The treasures of FilmStruck include the Trainspotting commentary track

Trainspotting is a lifelong personal favorite film. Essential. FilmStruck subscribers should be sure to catch it one more time before before WarnerMedia and AT&T cruelly shut it down on November 29. FilmStruck is full of more invaluable treasures than anyone could watch in two weeks, but I must single out Trainspotting as a particular treat, […]

What Did I Ever Do to You? David Mamet’s Homicide

Detective Bobby Gold (Joe Mantegna) comes to see himself as torn between two discrete worlds in David Mamet’s Homicide (1991). Only when maneuvered into a position in which he must choose, the duality unravels and he finds he is no one special and belongs nowhere in particular. Gold’s partner Sullivan (William H. Macy) has an […]

On the Run from Johnny Law in Wes Anderson’s Bottle Rocket

Wes Anderson and co-writer Owen Wilson’s feature debut is based on their 1992 short film of the same name. Like Kevin Smith’s Clerks and Quentin Tarantino’s Reservoir Dogs, Bottle Rocket is Anderson’s ur text. His signature style is already fully present: meticulously constructed of primary colors, written in torrents of words, and shot perpendicularly against […]

Vertigo in Space: Andrei Tarkovsky’s Solyaris (Solaris) (1972)

The opening credits of Andrei Tarkovsky‘s 1972 film Solaris state it is “based on the science fiction by Stanislaw Lem.” It’s perhaps telling that the term “science fiction” is used in place of simply “novel.” This faint hint of apology may hint at a lack of respect for the original Polish novel or the entire […]

Brad Pitt Lives Life in Reverse in David Fincher’s The Curious Case of Benjamin Button

This blogger is slowly cooling on former favorite David Fincher. His underrated first feature Alien3 is highly compromised, but easily the next most thematically interesting entry in the Alien franchise (after, of course, Ridley Scott’s rich original). Se7en is one of the most gut-wrenchingly disturbing movies ever made, notable for having virtually no violence appear […]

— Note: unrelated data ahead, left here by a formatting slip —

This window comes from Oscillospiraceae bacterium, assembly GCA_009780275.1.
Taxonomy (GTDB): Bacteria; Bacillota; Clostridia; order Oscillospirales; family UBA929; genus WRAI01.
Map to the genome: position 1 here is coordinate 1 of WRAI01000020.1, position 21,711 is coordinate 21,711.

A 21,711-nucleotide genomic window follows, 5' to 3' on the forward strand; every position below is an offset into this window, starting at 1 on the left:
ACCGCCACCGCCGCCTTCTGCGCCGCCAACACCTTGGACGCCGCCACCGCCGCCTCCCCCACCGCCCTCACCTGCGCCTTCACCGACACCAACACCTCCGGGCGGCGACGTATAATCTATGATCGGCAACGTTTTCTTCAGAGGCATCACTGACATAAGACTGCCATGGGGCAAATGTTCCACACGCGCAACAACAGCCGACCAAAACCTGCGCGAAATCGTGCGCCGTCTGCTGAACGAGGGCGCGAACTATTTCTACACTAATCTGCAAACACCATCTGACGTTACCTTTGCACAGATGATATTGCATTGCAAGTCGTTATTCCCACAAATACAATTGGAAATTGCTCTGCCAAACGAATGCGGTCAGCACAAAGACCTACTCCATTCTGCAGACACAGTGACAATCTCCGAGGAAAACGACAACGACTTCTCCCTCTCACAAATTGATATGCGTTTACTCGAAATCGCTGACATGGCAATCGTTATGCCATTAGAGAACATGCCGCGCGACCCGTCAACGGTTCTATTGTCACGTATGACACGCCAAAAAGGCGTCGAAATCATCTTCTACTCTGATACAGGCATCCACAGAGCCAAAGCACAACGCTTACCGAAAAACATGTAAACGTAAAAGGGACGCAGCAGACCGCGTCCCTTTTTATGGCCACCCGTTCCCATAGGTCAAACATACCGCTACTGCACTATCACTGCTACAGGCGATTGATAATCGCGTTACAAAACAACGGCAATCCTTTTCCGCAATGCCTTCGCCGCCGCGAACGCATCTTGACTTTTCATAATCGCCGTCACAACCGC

Seven Samurai protect others to save themselves in Akira Kurosawa’s Shichinin no samurai

Akira Kurosawa’s Seven Samurai is awesome and perfect, and this most recent viewing has affirmed its place among this blogger’s all-time favorites. It’s a big movie, by which I mean it makes the best use of its generous running time with just the right amount of everything: romance, comedy, drama, suspense, and action. Nearly half […]

Malcolm McDowell plays public school war-games in Lindsay Anderson’s If….

If…. is the first in director Lindsay Anderson’s trilogy of films featuring Malcolm McDowell as the Mick Travis, whose misadventures continue in O Lucky Man! and Britannia Hospital. Everything I read about the trilogy repeats the same word to descibe Travis: “everyman.” On the evidence, I take this instance particular of “everyman” to mean Travis […]

Crin blanc: Le cheval sauvage (White Mane) / Le ballon rouge (The Red Balloon)

Janus Films and the Criterion Collection have released two classic short films for children from French filmmaker Albert Lamorisse: White Mane (1952), and The Red Balloon (1956). Each is mostly silent, with only the odd line or two of dialogue. In essence, both are extended chase sequences that deserve to be taught in film school. […]

The atmospheres and soundtracks of Al Reiner’s Apollo Missions documentary For All Mankind

It was a weird experience to finally see the original film for the soundtrack to which I’ve listened to countless times. Brian Eno and Daniel Lanois’ Apollo: Atmospheres & Soundtracks is a gorgeous piece of work, and very much colored my expectations of what the film would be. Having long pictured a largely abstract compilation […]

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